Proposition 2 : Two substances having different attributes have nothing in common with one another. In other words, if two substances differ in nature, then they have nothing in common. Proposition 3 : If things have nothing in common with one another, one of them cannot be the cause of the other. Proposition 4 : Two or more distinct things are distinguished from one another, either by a difference in the attributes [i.
Proposition 5 : In nature, there cannot be two or more substances of the same nature or attribute. Proposition 9 : The more reality or being each thing has, the more attributes belong to it. Proposition 10 : Each attribute of a substance must be conceived through itself. Proposition 11 : God, or a substance consisting of infinite attributes, each of which expresses eternal and infinite essence, necessarily exists.
But this, by proposition 7, is absurd. Therefore, God necessarily exists, q. Proposition 12 : No attribute of a substance can be truly conceived from which it follows that the substance can be divided. Proposition 13 : A substance which is absolutely infinite is indivisible. This proof that God—an infinite, eternal necessary and self-caused , indivisible being—is the only substance of the universe proceeds in three simple steps. First, establish that no two substances can share an attribute or essence Ip5.
Then, prove that there is a substance with infinite attributes i. It follows, in conclusion, that the existence of that infinite substance precludes the existence of any other substance.
For if there were to be a second substance, it would have to have some attribute or essence. But since God has all possible attributes, then the attribute to be possessed by this second substance would be one of the attributes already possessed by God. But it has already been established that no two substances can have the same attribute.
Therefore, there can be, besides God, no such second substance. If God is the only substance, and by axiom 1 whatever is, is either a substance or in a substance, then everything else must be in God. As soon as this preliminary conclusion has been established, Spinoza immediately reveals the objective of his attack.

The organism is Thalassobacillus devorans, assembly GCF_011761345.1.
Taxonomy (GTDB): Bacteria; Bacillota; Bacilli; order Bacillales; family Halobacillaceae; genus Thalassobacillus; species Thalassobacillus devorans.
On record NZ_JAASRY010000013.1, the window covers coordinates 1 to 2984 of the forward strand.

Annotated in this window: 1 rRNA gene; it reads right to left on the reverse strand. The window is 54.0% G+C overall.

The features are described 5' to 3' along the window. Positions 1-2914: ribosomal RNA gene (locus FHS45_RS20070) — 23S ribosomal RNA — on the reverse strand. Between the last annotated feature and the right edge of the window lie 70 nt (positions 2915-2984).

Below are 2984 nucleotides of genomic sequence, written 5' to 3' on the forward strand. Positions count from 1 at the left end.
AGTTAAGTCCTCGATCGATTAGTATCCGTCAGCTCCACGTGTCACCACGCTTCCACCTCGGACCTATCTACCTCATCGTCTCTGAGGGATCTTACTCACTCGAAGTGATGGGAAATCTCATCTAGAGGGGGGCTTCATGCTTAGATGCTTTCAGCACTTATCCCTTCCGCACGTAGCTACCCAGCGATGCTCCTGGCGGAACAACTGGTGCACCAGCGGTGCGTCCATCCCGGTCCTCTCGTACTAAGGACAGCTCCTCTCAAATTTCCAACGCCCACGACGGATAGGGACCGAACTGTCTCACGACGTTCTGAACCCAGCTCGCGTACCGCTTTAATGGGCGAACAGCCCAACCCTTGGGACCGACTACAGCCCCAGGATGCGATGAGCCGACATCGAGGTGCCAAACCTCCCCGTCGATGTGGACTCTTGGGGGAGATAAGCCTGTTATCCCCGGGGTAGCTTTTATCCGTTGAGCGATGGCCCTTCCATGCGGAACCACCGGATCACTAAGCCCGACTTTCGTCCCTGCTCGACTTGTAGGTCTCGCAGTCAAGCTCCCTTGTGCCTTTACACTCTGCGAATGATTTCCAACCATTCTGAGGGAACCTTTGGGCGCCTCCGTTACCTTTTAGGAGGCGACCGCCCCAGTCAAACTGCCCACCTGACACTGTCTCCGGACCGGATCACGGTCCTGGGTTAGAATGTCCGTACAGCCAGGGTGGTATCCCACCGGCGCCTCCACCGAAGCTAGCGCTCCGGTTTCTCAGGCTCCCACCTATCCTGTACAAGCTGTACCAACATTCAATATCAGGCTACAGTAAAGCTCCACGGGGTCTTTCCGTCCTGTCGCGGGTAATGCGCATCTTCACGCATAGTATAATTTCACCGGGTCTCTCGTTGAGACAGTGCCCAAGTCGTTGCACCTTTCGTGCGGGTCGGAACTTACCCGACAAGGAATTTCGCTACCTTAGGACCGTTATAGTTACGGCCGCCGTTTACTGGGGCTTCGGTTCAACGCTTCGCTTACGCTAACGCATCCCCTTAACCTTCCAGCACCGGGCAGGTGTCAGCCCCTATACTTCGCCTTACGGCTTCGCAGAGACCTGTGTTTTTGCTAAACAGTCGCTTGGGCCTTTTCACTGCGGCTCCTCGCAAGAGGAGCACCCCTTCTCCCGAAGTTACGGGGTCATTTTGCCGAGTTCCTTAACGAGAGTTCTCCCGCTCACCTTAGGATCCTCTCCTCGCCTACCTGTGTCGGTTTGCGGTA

But how far they wander from the true knowledge of God, is sufficiently established by what has already been demonstrated. Much of the technical language of Part One is, to all appearances, right out of Descartes.
But even the most devoted Cartesian would have had a hard time understanding and, certainly, accepting the full import of propositions one through fifteen. Spinoza was sensitive to the strangeness of this kind of talk, not to mention the philosophical problems to which it gives rise. When a person feels pain, does it follow that the pain is ultimately just a property of God, and thus that God feels pain?
According to the traditional Judeo-Christian conception of divinity, God is a transcendent creator, a being who causes a world distinct from himself to come into being by creating it out of nothing. God produces that world by a spontaneous act of free will, and could just as easily have not created anything outside himself. The existence of the world is, thus, mathematically necessary. It is impossible that God should exist but not the world.
This does not mean that God does not cause the world to come into being freely, since nothing outside of God constrains him to bring it into existence.
But Spinoza does deny that God creates the world by some arbitrary and undetermined act of free will. God could not have done otherwise. There are no alternatives to the actual world—no other possible worlds—and there is no contingency or spontaneity within the world. Nothing could possibly have been otherwise. Everything is absolutely and necessarily determined.
Ip33 : Things could have been produced by God in no other way, and in no other order than they have been produced. There are, however, differences in the way things depend on God. An attribute is best understood as a most basic way of being, a general nature that is expressed in determinate ways by particular things.
We have knowledge of only two of these attributes: thought and extension. They include the most general principles of the universe, together governing all things in all ways. From the attribute of extension there follow the principles governing all extended objects the truths of geometry and laws governing the motion and rest of bodies the laws of physics ; from the attribute of thought, there follow laws of thought understood by commentators to be either the laws of logic or the laws of psychology.